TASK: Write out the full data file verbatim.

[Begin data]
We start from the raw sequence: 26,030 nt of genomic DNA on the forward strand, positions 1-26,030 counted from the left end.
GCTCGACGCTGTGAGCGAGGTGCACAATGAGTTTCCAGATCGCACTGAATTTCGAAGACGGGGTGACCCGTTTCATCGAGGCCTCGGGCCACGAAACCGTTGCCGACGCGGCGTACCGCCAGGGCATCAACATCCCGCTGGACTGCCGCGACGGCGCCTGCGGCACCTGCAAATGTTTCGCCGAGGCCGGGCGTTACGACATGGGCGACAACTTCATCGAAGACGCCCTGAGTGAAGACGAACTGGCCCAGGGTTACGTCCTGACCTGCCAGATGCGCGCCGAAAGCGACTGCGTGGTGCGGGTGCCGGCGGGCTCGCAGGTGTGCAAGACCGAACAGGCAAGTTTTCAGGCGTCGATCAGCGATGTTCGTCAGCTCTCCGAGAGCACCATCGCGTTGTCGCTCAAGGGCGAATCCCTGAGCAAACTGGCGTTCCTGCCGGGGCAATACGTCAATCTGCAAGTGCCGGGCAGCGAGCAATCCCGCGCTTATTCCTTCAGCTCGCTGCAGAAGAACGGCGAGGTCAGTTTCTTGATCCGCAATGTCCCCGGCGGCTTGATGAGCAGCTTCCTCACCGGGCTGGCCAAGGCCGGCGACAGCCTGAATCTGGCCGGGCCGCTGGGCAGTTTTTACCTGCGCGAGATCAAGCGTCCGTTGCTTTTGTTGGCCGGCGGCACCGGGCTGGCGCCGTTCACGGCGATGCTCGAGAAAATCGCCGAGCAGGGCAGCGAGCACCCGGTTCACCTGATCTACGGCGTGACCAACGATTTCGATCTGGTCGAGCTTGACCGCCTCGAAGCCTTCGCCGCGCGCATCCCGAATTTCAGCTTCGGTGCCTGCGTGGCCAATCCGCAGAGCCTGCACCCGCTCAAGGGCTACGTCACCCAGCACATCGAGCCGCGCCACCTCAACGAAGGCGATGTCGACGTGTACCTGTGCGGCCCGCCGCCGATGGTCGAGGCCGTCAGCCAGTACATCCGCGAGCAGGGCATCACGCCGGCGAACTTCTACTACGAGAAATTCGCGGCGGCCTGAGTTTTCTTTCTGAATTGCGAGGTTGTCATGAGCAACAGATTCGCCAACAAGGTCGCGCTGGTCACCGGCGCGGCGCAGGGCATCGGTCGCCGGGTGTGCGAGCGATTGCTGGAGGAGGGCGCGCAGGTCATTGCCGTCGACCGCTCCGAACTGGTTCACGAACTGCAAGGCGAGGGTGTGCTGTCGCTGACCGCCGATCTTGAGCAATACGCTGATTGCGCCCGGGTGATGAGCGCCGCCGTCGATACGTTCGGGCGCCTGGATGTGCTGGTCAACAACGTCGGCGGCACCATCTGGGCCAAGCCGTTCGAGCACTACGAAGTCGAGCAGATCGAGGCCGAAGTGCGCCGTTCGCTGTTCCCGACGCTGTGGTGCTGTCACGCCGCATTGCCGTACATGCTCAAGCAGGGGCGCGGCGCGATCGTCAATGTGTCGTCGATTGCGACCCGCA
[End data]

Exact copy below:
We start from the raw sequence: 26,030 nt of genomic DNA on the forward strand, positions 1-26,030 counted from the left end.
GCTCGACGCTGTGAGCGAGGTGCACAATGAGTTTCCAGATCGCACTGAATTTCGAAGACGGGGTGACCCGTTTCATCGAGGCCTCGGGCCACGAAACCGTTGCCGACGCGGCGTACCGCCAGGGCATCAACATCCCGCTGGACTGCCGCGACGGCGCCTGCGGCACCTGCAAATGTTTCGCCGAGGCCGGGCGTTACGACATGGGCGACAACTTCATCGAAGACGCCCTGAGTGAAGACGAACTGGCCCAGGGTTACGTCCTGACCTGCCAGATGCGCGCCGAAAGCGACTGCGTGGTGCGGGTGCCGGCGGGCTCGCAGGTGTGCAAGACCGAACAGGCAAGTTTTCAGGCGTCGATCAGCGATGTTCGTCAGCTCTCCGAGAGCACCATCGCGTTGTCGCTCAAGGGCGAATCCCTGAGCAAACTGGCGTTCCTGCCGGGGCAATACGTCAATCTGCAAGTGCCGGGCAGCGAGCAATCCCGCGCTTATTCCTTCAGCTCGCTGCAGAAGAACGGCGAGGTCAGTTTCTTGATCCGCAATGTCCCCGGCGGCTTGATGAGCAGCTTCCTCACCGGGCTGGCCAAGGCCGGCGACAGCCTGAATCTGGCCGGGCCGCTGGGCAGTTTTTACCTGCGCGAGATCAAGCGTCCGTTGCTTTTGTTGGCCGGCGGCACCGGGCTGGCGCCGTTCACGGCGATGCTCGAGAAAATCGCCGAGCAGGGCAGCGAGCACCCGGTTCACCTGATCTACGGCGTGACCAACGATTTCGATCTGGTCGAGCTTGACCGCCTCGAAGCCTTCGCCGCGCGCATCCCGAATTTCAGCTTCGGTGCCTGCGTGGCCAATCCGCAGAGCCTGCACCCGCTCAAGGGCTACGTCACCCAGCACATCGAGCCGCGCCACCTCAACGAAGGCGATGTCGACGTGTACCTGTGCGGCCCGCCGCCGATGGTCGAGGCCGTCAGCCAGTACATCCGCGAGCAGGGCATCACGCCGGCGAACTTCTACTACGAGAAATTCGCGGCGGCCTGAGTTTTCTTTCTGAATTGCGAGGTTGTCATGAGCAACAGATTCGCCAACAAGGTCGCGCTGGTCACCGGCGCGGCGCAGGGCATCGGTCGCCGGGTGTGCGAGCGATTGCTGGAGGAGGGCGCGCAGGTCATTGCCGTCGACCGCTCCGAACTGGTTCACGAACTGCAAGGCGAGGGTGTGCTGTCGCTGACCGCCGATCTTGAGCAATACGCTGATTGCGCCCGGGTGATGAGCGCCGCCGTCGATACGTTCGGGCGCCTGGATGTGCTGGTCAACAACGTCGGCGGCACCATCTGGGCCAAGCCGTTCGAGCACTACGAAGTCGAGCAGATCGAGGCCGAAGTGCGCCGTTCGCTGTTCCCGACGCTGTGGTGCTGTCACGCCGCATTGCCGTACATGCTCAAGCAGGGGCGCGGCGCGATCGTCAATGTGTCGTCGATTGCGACCCGCA